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Commercial cow standing in a pasture.

An unfortunate consequence of owning and raising livestock is the inevitable death of some animals, despite even the best animal husbandry and veterinary care. Livestock owners and custodians must therefore understand methods of responsible carcass disposal
to protect their herds from various infectious diseases, be good stewards of the environment, and promote a positive image for the livestock industry. Proper carcass disposal first and foremost ensures the safety of the herd by removing the source of a variety of infectious diseases, as well as protecting wildlife from the same diseases. Proper carcass disposal also helps to avoid environmental problems and the undesirable publicity the livestock industry receives when carcasses are found in inappropriate places such as creeks, ponds, and along the side of the road.

Alabama law requires carcass disposal within 24 hours. Approved methods of carcass disposal include burial and burning, as well as disposing of the carcass in an approved landfill (contact your local landfill for more information). Burial is not an option for those locations in Alabama with a high water table. If an incinerator is used to burn mortalities, use one approved by the Alabama (http://www.adem.state.al.us/AirDivision/Air%20Forms/ APPINCINERATOR07.xls).

Four Alabama Department of Agriculture Veterinary Diagnostic Laboratories are also available to perform an examination into the cause of death (necropsy) and then dispose of the carcass. Contact information for the four Alabama Veterinary Diagnostic Laboratories is listed below. The Alabama Veterinary Diagnostic Laboratories should only be used when the cause of death needs to be determined.

  • Auburn: (334) 844-4987
  • Boaz: (256) 593-2995
  • Elba: (334) 897-6340
  • Hanceville: (256) 352-8036

The following is an excerpt of Alabama law that dictates the rules and regulations governing carcass disposal:

“All owners or custodians of animals which die or are killed in their possession or custody, other than such as are slaughtered for food, within 24 hours shall cause the bodies of such animals to be burned or buried at least 2 feet below the surface of the ground. Hogs dying from cholera or any other disease whatsoever shall be burned. No such animal shall be burned or buried sufficiently near a residence or residences as to create a nuisance. Any person violating this section, whether by failure to burn or bury an animal dying or being killed in his possession or by causing the same to be burned in such proximity to a dwelling or in such other way as to become a nuisance shall be guilty of a misdemeanor….”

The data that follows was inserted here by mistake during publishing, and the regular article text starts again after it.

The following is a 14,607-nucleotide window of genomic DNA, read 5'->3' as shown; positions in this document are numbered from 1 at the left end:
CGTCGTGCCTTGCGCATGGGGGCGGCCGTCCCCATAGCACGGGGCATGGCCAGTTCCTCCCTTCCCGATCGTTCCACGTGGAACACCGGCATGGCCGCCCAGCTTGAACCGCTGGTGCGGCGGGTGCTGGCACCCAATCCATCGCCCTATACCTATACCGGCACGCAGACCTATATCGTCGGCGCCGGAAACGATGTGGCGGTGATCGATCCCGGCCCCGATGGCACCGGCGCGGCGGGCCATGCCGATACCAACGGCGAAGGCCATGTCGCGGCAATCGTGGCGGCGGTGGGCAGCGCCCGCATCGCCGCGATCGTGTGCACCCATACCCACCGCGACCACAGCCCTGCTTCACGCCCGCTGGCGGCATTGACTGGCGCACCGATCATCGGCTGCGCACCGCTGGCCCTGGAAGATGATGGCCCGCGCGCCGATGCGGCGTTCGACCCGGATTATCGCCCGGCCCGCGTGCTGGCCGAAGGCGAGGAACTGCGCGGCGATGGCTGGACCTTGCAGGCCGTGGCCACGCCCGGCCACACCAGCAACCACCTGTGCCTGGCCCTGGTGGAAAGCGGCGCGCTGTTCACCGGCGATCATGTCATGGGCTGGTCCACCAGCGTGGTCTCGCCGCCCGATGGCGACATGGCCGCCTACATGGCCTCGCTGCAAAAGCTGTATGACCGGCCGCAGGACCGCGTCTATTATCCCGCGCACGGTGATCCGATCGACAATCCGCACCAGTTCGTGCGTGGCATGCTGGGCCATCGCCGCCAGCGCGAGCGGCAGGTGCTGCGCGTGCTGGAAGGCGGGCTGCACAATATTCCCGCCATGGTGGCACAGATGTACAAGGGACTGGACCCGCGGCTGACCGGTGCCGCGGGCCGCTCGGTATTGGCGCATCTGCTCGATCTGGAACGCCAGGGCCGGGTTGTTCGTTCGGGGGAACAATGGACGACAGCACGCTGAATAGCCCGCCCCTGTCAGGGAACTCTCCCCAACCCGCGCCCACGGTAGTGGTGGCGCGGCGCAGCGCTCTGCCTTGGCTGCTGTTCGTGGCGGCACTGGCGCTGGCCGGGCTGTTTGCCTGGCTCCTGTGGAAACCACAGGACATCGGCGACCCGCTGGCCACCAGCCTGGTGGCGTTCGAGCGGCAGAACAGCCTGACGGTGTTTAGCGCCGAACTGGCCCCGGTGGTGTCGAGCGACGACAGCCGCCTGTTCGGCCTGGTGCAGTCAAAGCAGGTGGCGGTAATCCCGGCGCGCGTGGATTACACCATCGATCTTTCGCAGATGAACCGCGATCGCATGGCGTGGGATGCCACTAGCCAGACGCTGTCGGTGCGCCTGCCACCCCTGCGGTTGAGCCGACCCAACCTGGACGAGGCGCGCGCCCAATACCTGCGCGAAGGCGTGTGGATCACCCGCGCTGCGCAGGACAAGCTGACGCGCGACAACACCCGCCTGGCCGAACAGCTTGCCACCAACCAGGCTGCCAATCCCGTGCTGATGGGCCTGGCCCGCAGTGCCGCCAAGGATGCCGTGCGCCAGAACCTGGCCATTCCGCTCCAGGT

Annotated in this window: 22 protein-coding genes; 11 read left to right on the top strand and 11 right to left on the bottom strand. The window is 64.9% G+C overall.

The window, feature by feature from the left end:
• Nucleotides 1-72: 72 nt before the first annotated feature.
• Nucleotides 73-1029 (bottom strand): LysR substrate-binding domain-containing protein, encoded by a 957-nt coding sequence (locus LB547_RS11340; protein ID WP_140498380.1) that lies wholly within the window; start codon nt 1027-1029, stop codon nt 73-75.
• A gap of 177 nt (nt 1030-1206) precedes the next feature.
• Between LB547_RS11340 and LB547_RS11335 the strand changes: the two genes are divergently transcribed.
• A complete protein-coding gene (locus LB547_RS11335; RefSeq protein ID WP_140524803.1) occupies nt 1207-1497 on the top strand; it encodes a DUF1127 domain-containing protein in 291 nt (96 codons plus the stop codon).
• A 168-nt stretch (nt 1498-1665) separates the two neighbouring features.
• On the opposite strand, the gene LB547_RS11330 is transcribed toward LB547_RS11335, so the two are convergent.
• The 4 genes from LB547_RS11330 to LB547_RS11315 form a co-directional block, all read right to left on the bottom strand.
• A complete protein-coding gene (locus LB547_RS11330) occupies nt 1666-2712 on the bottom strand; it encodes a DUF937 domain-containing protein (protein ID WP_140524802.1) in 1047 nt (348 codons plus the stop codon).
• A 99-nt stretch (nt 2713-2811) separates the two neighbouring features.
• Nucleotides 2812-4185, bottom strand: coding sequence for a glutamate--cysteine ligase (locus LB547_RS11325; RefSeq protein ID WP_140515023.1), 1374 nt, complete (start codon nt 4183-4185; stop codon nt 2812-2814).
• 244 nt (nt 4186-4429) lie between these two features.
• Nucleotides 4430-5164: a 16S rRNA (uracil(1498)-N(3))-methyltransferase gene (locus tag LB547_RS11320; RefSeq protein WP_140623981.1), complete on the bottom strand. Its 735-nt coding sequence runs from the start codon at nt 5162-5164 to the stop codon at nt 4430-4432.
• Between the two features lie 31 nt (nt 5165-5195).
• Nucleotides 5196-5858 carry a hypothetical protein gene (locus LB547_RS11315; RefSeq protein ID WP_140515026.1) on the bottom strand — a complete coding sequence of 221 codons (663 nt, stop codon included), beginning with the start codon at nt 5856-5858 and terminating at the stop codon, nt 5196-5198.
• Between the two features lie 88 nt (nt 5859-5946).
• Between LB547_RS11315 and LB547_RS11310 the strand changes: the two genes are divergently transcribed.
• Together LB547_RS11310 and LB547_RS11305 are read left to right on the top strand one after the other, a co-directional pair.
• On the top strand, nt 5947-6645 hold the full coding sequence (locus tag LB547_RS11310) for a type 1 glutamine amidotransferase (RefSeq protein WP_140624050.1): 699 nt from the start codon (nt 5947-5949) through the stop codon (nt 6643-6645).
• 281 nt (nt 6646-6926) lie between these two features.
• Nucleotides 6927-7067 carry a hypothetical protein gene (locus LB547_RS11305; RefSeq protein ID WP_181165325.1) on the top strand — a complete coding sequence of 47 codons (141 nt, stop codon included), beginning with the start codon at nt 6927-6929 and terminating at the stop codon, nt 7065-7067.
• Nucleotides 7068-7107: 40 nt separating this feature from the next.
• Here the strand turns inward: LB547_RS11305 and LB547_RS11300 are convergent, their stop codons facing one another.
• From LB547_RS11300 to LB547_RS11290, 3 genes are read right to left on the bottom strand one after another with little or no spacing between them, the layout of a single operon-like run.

Failure to properly dispose of a carcass is therefore against the law, not responsible, and potentially detrimental to herd health and the environment. Care must be taken not to contaminate the water table, creeks, ponds, rivers, watersheds, and other water sources when disposing of a carcass. The Natural Resources Conservation Service (NRCS) is available to help identify appropriate livestock burial sites that meet Alabama Department of Environmental Management (ADEM) regulations. Contact ADEM, (334) 394-4309, your local NRCS district office, or the Alabama Cooperative Extension System when assistance is needed.

Livestock owners and custodians must understand methods of responsible carcass disposal to protect their herds from various infectious diseases, be good stewards of the environment, and promote a positive image for the livestock industry. Alabama law requires that all livestock carcasses be properly disposed of within 24 hours.

Download a PDF of Livestock Carcass Disposal. ANR-1324.

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